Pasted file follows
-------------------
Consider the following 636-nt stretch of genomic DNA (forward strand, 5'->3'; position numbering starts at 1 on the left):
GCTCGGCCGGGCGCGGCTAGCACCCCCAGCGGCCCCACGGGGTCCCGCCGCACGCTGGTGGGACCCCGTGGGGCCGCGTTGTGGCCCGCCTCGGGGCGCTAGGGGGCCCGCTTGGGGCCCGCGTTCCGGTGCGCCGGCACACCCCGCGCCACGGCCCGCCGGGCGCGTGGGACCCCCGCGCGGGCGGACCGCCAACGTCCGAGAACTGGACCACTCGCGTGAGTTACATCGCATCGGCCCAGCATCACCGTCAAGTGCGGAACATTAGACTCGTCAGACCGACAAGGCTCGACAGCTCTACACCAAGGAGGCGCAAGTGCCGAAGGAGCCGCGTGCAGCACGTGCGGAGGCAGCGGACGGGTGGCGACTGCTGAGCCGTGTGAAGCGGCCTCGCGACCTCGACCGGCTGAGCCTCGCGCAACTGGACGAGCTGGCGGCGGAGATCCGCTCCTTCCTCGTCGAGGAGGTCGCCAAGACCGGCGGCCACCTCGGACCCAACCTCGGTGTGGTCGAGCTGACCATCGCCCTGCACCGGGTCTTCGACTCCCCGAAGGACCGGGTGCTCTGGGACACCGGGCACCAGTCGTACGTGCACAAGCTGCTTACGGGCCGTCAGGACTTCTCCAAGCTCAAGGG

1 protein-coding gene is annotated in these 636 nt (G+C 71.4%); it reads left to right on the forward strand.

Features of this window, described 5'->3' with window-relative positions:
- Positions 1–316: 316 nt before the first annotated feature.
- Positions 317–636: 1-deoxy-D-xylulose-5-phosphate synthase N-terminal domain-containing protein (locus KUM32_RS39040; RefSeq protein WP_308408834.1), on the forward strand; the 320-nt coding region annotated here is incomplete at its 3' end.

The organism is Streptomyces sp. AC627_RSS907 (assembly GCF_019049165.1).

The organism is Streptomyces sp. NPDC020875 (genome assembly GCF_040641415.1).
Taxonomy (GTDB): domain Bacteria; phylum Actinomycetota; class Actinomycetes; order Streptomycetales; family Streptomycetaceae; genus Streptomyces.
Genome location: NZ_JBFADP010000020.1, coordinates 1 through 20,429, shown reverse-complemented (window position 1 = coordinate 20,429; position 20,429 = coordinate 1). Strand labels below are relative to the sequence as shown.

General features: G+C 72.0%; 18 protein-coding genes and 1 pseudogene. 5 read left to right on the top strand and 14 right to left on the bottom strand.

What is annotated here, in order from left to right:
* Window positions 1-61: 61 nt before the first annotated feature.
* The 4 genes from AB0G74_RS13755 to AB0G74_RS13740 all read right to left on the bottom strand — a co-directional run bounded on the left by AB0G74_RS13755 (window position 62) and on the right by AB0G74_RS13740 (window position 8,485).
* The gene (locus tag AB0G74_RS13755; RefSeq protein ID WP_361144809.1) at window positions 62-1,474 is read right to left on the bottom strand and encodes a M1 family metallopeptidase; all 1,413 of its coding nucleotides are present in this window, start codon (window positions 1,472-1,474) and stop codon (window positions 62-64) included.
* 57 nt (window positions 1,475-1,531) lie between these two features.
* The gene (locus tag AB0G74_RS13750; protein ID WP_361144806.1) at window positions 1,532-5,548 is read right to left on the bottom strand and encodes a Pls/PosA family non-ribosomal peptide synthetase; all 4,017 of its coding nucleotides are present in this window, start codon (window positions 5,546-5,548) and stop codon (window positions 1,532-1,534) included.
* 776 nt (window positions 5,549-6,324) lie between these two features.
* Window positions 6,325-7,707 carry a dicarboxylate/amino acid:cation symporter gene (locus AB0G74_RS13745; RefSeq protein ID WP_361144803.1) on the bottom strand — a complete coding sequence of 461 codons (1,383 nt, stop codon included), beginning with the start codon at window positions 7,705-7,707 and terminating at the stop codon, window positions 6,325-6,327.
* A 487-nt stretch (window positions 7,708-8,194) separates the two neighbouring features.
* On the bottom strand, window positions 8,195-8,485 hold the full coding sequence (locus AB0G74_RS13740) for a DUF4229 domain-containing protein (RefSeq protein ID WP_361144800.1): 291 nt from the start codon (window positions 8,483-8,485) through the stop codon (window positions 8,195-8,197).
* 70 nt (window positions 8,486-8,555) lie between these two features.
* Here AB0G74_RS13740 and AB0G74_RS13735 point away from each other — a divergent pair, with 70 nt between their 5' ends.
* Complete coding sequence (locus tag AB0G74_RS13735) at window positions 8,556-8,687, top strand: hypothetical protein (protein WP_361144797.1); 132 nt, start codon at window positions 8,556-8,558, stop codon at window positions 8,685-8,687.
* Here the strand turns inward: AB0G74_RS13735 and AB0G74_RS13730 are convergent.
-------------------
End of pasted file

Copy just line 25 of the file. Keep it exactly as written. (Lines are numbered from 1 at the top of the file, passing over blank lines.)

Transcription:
* Here the strand turns inward: AB0G74_RS13735 and AB0G74_RS13730 are convergent.